Fatty acid ethyl esters in liver and adipose tissues as postmortem markers for ethanol intake

R. O. Salem, M. A. Refaai, J. E. Cluette-Brown, J. W. Russo, M. Laposata

Research output: Contribution to journalArticlepeer-review

21 Scopus citations


Background: Fatty acid ethyl esters (FAEEs) are nonoxidative metabolites of ethanol. FAEEs are found in liver, pancreas, and adipose tissues up to 24 h after consumption of ethanol, and on that basis, they are Potentially useful markers for ethanol intake. In this study with rats, we investigated the efficacy of using FAEEs in liver and in adipose tissue as postmortem markers for premortem ethanol ingestion. Methods: An animal study was conducted in which test rats received injections of ethanol and control rats received injections of normal saline. The rats were killed 2 h after the injections. The bodies of the animals were stored at 4°C up to 12 h, and samples of liver and adipose tissues were collected at different time intervals and processed for FAEE quantification, in another set of experiments, the rats received injections and were killed as described above, but bodies of animals from both groups were Stored at 4, 25, or 37°C for up to 72 h, and liver samples were collected and processed for FAEE quantification. Results: FAEEs were detected up to 12 h after death in liver and adipose tissue samples from the bodies of ethanol-treated animals stored at 4°C; negligible amounts were detected in the bodies of animals that received normal saline. Adipose tissues contained higher amounts of FAEEs than liver, as well as more species: eight FAEE species, in adipose tissue and five in liver tissue. Higher concentrations of FAEEs were detected in livers of treated animals stored at 25°C for up to 48 h than in livers of controls stored under the same conditions. Conclusions: For at least 12 h after death, FAEEs in liver and adipose tissues are useful postmortem markers of premortem ethanol ingestion.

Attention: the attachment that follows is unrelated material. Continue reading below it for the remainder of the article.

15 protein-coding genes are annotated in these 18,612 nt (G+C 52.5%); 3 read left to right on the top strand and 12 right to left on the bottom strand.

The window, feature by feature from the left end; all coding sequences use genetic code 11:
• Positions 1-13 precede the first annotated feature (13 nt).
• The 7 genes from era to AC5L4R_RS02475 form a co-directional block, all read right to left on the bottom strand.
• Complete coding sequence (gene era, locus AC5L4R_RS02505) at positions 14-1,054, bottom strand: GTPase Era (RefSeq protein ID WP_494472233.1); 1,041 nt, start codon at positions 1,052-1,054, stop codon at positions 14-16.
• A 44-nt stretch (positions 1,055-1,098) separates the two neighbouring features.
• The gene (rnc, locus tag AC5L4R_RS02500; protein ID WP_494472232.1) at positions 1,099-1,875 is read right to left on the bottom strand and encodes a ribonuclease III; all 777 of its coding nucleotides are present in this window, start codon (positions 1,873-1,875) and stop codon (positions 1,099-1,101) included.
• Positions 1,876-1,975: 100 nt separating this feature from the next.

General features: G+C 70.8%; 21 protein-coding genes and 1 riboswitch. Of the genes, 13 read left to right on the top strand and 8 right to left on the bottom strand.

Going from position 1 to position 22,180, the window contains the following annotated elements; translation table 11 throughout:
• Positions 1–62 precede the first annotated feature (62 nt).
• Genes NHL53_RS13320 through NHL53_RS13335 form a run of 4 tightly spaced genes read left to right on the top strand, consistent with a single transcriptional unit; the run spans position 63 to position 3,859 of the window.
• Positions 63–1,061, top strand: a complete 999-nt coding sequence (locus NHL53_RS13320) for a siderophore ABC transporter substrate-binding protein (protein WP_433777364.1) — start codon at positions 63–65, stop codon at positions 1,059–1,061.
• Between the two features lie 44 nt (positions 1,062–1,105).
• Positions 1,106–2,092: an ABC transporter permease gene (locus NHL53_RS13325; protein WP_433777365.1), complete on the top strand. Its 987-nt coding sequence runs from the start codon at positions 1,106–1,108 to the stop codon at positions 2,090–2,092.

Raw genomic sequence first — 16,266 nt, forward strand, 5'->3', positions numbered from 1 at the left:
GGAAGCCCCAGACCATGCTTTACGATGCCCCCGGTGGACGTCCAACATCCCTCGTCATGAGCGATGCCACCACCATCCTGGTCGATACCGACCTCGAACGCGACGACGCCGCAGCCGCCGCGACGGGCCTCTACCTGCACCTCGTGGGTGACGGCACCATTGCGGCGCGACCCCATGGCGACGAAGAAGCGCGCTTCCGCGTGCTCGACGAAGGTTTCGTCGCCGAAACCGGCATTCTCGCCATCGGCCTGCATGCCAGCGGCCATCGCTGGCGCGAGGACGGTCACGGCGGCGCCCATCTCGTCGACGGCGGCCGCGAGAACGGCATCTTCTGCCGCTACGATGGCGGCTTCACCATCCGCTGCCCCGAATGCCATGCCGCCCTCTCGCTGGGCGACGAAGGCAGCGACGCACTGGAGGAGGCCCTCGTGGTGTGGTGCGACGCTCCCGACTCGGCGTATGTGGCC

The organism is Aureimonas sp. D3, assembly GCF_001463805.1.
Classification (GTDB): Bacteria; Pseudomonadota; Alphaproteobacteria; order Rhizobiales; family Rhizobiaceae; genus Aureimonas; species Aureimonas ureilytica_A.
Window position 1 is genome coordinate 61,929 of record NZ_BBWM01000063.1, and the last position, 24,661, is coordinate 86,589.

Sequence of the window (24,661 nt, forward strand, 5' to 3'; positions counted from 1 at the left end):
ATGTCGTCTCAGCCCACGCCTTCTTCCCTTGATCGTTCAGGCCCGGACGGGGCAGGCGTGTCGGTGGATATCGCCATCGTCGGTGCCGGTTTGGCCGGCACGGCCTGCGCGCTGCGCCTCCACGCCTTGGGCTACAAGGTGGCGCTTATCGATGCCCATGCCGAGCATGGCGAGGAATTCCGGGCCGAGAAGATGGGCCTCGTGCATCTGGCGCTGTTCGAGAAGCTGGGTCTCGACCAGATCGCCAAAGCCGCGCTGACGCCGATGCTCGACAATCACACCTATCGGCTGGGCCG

Original languageEnglish (US)
Pages (from-to)722-725
Number of pages4
JournalClinical chemistry
Issue number4
StatePublished - 2001
Externally publishedYes

ASJC Scopus subject areas

  • Clinical Biochemistry
  • Biochemistry, medical


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